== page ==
Make sure to look for candidates who have the skills you actually need and have enough experience. If the job can be done as long as the person doing it is familiar with the tasks, there’s no need to wait for someone with X years of experience. Additionally, drop the other corporate habits. Job doesn’t need a degree? Don’t ask for one! Look for skills and a history of good work results instead. Who knows? Maybe the right person for your team is a skilled newbie who just needs a chance. 

2. Set clear guidelines

Establish a clear hierarchy and processes for everyone to follow. This doesn’t mean you should scare people into a strict corporate style hierarchy. Just let everyone know who they can talk to when they have clarifications about their tasks, suggestions or paperwork they need to get approved, or they want to give a heads up about needing some time off. Not only does it make things easier for them, but it makes running the business easier for you since all you have to do is talk to the next person under you.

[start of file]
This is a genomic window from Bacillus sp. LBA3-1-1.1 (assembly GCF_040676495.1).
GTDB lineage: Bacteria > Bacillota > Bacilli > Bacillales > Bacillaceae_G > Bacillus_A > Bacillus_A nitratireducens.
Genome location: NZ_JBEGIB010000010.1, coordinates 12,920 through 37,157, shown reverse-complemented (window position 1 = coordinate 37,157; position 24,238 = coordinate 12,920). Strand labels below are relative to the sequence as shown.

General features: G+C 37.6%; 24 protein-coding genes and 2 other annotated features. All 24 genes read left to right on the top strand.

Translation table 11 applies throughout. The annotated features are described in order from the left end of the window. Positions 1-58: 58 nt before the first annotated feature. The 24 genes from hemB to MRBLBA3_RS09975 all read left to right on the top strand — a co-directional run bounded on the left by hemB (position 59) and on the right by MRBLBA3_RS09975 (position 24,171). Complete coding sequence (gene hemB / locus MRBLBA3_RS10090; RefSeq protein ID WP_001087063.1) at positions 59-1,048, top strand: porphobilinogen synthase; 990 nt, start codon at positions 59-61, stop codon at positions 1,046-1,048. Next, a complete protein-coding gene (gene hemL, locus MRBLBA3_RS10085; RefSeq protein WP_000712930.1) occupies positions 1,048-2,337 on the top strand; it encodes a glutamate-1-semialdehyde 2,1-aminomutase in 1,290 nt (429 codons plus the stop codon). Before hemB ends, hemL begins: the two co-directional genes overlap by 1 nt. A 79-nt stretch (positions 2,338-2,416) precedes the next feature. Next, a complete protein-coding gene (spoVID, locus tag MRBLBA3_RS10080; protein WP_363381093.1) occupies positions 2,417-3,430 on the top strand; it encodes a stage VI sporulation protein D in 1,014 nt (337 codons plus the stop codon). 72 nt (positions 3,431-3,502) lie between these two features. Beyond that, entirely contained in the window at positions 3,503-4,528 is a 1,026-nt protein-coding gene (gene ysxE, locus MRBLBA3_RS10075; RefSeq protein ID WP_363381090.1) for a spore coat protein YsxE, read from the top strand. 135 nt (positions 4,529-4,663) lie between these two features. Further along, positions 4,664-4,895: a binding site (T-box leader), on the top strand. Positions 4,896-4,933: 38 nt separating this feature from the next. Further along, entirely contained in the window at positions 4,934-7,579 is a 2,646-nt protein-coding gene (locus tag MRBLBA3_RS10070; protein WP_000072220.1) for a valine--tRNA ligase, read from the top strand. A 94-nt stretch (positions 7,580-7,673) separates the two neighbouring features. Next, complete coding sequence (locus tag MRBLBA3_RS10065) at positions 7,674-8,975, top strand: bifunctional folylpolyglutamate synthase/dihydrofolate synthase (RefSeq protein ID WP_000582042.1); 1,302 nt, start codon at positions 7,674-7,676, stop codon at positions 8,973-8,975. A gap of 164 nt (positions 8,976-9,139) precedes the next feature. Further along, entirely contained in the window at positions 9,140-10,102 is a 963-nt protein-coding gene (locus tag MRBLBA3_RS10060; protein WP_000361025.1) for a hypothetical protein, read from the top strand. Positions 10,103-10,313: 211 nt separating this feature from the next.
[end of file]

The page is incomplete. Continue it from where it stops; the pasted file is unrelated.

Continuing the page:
As for processes, you’re going to want to write guides. How do you want work done? What do the people doing the work need to keep in mind? How long do you expect the work will take them? Of course, this always depends on the nature of the work, but having a document that everyone can reference reduces time spent asking questions, answering questions, and running around like a headless chicken while those questions aren’t addressed. Your process guidelines are for your reference too as it minimizes disagreements because let’s face it, there’s always a chance of miscommunication when stress is high.